NFL News : The Steelers are doing something no one else is doing right now

The Steelers are doing something no one else is doing right now

It could give them a huge edge

Published on by The Football Feed in NFL News
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Peter King of SI was at the Steelers training camp and noticed something very interesting, 

"I had something of a revelation on my annual summer training camp trip, which covered 17 camps and two games and 22 teams in 20 locales. It happened on the last stop, in the Laurel Highlands of west-central Pennsylvania. On a hot Thursday with no breeze, in the place where Joe Greene and Mike Webster and Jack Lambert and Mel Blount and Alan Faneca and Levon Kirkland and Hines Ward and Casey Hampton once jousted, the 2017 Steelers took shape under the very physical direction of coach Mike Tomlin.

The receivers and defensive backs, in full pads, did the Oklahoma drill—the ultra-physical one-on-one blocking drill in which the defensive player tries to fight off the offensive player and get to the ball-carrier, and the offensive player tries to block the defensive player to the ground. That’s exceedingly "rare. One snap: 211-pound wideout Martavis Bryant fired across the line at 198-pound cornerback Artie Burns. Burns threw Bryant aside, then thudded the ball-carrier, Sammie Coates, to the earth."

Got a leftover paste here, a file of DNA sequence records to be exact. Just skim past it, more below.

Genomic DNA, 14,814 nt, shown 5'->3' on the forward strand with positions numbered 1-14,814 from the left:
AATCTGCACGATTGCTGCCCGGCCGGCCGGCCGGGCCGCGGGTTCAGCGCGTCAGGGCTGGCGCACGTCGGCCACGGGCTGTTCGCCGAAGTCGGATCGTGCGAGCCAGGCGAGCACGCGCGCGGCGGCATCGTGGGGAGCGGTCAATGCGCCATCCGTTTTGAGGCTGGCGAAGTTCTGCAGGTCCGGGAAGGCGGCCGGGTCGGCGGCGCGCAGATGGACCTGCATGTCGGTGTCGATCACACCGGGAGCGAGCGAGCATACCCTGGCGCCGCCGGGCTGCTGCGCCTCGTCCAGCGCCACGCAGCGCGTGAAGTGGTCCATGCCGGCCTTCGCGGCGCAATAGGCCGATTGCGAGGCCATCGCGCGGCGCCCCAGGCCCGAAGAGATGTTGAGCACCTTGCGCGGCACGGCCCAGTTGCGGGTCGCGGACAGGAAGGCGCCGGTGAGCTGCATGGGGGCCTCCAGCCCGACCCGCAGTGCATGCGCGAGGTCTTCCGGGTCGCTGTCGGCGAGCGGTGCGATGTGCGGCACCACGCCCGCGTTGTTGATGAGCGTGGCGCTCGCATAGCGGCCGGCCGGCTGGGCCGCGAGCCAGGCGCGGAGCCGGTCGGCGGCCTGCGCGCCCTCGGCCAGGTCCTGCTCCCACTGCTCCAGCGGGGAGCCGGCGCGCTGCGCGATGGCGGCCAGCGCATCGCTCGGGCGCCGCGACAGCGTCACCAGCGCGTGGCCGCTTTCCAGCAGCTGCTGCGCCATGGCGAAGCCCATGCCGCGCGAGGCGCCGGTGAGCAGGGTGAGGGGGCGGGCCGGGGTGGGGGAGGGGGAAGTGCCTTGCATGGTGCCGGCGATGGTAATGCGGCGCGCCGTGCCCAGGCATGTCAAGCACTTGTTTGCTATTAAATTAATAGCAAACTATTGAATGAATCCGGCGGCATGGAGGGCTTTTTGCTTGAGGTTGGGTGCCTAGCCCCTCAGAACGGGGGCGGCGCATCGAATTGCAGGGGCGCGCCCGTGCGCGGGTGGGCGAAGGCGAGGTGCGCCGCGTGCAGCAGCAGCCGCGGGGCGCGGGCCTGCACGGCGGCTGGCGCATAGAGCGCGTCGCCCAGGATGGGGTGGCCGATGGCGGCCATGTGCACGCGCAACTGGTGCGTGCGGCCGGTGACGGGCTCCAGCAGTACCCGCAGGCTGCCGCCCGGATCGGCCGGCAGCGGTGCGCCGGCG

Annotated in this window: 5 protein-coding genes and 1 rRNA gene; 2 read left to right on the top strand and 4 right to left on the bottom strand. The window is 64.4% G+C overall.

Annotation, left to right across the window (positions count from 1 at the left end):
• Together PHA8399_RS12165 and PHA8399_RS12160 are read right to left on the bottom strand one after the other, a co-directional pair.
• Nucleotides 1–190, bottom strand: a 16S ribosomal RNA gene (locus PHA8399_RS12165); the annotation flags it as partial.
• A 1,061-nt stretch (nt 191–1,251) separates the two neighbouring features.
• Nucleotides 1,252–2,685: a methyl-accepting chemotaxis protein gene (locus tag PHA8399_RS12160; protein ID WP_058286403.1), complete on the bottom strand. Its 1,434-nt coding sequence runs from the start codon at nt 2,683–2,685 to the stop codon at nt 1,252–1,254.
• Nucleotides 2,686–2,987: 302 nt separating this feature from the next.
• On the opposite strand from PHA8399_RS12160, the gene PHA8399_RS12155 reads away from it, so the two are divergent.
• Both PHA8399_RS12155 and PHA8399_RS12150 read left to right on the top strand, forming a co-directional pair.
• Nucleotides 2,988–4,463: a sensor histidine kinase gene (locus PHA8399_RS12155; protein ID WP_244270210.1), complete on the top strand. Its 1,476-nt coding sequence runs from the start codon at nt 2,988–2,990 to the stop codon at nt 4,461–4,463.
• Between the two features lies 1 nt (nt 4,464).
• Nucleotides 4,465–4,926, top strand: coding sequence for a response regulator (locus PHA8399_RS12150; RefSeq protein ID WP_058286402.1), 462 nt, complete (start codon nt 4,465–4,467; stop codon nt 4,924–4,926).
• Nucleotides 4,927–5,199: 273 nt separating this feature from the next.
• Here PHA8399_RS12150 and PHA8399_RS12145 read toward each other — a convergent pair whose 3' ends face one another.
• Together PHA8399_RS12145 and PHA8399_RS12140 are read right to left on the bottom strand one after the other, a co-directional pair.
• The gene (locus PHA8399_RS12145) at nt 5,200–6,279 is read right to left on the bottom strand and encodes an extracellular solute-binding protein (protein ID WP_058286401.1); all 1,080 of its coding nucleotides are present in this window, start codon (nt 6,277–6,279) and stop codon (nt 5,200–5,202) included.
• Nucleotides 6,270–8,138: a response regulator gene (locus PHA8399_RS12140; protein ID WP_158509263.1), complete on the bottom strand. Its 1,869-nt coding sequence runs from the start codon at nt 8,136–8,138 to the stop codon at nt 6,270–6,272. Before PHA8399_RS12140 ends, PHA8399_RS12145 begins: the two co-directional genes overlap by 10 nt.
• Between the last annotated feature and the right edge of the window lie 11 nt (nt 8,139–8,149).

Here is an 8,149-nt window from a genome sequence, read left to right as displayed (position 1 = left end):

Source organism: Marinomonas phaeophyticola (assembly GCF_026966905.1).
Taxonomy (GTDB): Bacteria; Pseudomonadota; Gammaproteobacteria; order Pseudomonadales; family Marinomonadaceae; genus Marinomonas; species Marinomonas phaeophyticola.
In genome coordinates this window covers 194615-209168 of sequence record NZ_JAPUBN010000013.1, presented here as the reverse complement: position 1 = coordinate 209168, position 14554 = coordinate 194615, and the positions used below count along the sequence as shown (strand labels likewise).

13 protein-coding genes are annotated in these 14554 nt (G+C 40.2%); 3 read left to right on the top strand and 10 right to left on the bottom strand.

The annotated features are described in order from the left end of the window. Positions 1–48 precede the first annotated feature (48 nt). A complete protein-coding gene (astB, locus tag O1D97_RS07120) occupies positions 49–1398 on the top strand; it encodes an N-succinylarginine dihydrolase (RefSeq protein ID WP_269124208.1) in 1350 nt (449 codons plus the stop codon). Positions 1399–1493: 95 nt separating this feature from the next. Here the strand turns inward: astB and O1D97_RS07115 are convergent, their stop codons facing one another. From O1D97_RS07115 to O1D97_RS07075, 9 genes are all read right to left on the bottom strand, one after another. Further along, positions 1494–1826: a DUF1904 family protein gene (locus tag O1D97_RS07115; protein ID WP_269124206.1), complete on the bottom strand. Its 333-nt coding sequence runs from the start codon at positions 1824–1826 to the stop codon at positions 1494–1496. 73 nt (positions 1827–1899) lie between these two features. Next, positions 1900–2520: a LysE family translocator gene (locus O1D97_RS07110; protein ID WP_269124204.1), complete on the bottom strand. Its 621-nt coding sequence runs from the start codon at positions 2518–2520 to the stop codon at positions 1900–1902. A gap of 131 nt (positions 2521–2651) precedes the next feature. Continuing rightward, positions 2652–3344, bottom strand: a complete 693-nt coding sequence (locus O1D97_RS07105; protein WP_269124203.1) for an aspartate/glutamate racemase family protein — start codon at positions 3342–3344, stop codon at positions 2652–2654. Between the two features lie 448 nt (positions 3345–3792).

This could prove to be a huge bonus for the team come regular season action. NFL offenses are designed to put athletes in space and force 1v1 tackles. If the Steelers could excel in open field tackling, it could be the difference in winning and losing football games.

"The Steelers had two other live tackling periods during practice. That’s two more than I saw all summer. When I went to Minnesota and asked veteran defensive end Everson Griffen what it would be like to tackle former Vikings legend Adrian Peterson when the Vikes and Saints played on opening night, he said he relished being able to get the chance to find out because, in seven years of practice, he’d never tackled Peterson—not once. That’s the NFL these days. The most physical teams I saw, by far, in my 17 camps visited were Seattle and Pittsburgh. Pete Carroll told me it was important to go “right to the edge” of full-scale tackling and bruising hitting to get ready for the season. After practice, Tomlin stood by the side of the camp field and told me more why he practices like it was 1990."

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Source: SI.com · Photo Credit: Keystone Press Agency